Theses Doctoral

The Psychological Experience of Middle-Power in Social Hierarchies: A Theoretical and Empirical Investigation

Anicich, Eric

In this dissertation, I theoretically and empirically examine the psychological experience of middle-power, which occurs when someone frequently alternates between adopting behavioral strategies targeting higher-power and lower-power interaction partners. In Chapter 1, I update and extend the approach/inhibition theory of power (Keltner, Gruenfeld, & Anderson, 2003) by developing a novel theoretical framework related to the psychological experience of middle-power. This new theoretical perspective draws from and integrates insights from role-based identity (Ashforth & Johnson, 2001; Stryker, 1980) and role transition theories (Ashforth, Kreiner, & Fugate, 2000). In Chapter 2, I conduct a systematic review of the social hierarchy literature over the past 10 years and demonstrate that scholars have considered the middle of the distribution with respect to stratifying variables in only 5.4% of past empirical investigations. This conscious absence of the middle forces us to reconsider existing findings in the social hierarchy literature. In Chapters 3 and 4, I examine the relationship between power and unethical behavior and present evidence of a curvilinear relationship: middle-power individuals consistently behave more ethically than both their higher and lower-power counterparts. Taken together, these insights highlight the importance of considering the antecedents and consequences of middle-power states.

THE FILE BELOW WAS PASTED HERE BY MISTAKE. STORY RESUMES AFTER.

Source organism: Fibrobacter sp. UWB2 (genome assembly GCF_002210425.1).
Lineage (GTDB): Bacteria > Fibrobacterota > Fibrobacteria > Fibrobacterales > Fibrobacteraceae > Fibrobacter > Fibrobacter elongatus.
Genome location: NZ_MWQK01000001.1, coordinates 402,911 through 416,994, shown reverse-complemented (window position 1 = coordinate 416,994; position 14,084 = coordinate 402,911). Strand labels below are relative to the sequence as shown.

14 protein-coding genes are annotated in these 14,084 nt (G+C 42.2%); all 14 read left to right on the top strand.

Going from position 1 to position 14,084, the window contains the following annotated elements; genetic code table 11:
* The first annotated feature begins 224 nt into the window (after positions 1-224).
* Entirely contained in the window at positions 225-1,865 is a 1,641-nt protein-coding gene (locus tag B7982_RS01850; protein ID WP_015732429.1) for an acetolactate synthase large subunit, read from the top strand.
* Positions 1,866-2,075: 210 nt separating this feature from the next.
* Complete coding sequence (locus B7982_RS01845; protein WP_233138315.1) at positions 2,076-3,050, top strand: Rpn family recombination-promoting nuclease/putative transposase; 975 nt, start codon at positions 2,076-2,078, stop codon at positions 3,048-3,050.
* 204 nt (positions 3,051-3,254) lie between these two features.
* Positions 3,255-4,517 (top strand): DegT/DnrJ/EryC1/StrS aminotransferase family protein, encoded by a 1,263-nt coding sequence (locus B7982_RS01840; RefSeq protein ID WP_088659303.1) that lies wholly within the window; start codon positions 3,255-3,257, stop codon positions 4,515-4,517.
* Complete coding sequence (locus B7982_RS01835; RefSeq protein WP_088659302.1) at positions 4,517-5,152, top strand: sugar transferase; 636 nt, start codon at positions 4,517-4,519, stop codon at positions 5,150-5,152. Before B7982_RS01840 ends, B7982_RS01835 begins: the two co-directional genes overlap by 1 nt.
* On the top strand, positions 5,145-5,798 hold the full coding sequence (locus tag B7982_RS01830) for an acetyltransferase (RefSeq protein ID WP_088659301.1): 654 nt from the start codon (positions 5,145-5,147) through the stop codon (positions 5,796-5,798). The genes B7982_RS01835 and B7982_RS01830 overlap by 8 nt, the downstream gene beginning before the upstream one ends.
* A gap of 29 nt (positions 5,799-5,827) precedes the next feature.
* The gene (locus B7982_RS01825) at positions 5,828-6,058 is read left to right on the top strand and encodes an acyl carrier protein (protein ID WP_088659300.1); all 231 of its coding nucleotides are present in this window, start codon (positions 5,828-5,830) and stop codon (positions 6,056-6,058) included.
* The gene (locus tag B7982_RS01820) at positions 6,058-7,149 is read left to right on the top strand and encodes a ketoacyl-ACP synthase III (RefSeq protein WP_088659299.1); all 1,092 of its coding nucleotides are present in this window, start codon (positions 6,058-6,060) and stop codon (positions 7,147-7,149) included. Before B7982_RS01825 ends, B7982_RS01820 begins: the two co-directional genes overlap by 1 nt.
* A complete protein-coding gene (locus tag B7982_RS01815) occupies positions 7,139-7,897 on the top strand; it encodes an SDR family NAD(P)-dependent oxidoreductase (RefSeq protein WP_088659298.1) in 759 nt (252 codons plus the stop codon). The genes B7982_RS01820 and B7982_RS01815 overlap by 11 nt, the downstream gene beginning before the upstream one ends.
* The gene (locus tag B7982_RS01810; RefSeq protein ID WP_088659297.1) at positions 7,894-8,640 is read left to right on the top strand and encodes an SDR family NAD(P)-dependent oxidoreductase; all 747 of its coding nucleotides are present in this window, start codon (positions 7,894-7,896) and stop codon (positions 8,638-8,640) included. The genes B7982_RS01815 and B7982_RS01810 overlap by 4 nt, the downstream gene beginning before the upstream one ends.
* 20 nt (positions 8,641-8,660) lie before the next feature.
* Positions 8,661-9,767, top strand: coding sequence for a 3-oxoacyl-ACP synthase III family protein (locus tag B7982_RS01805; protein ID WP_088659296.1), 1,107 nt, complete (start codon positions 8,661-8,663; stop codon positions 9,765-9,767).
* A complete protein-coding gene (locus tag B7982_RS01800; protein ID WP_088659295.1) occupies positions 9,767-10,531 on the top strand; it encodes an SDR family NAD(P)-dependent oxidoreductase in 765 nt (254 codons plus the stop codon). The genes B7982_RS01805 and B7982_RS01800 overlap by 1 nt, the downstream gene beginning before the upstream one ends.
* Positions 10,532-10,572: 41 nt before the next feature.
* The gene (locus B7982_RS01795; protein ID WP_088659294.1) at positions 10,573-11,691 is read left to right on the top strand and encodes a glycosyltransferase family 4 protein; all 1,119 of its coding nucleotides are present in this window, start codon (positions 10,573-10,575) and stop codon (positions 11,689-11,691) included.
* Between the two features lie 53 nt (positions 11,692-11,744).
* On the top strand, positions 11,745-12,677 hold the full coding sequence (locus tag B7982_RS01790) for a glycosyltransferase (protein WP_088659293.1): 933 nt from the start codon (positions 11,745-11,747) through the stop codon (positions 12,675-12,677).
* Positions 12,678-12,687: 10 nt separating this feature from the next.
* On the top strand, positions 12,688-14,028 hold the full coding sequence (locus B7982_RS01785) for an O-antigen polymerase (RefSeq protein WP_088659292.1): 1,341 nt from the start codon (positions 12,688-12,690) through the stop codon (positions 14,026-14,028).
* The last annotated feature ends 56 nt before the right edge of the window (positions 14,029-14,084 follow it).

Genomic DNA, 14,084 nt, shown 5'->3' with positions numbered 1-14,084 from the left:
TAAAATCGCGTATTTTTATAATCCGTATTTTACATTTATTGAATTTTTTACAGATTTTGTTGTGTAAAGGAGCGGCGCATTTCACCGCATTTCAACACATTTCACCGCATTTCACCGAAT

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More About This Work

Academic Units
Thesis Advisors
Galinsky, Adam D.
Ph.D., Columbia University
Published Here
June 20, 2016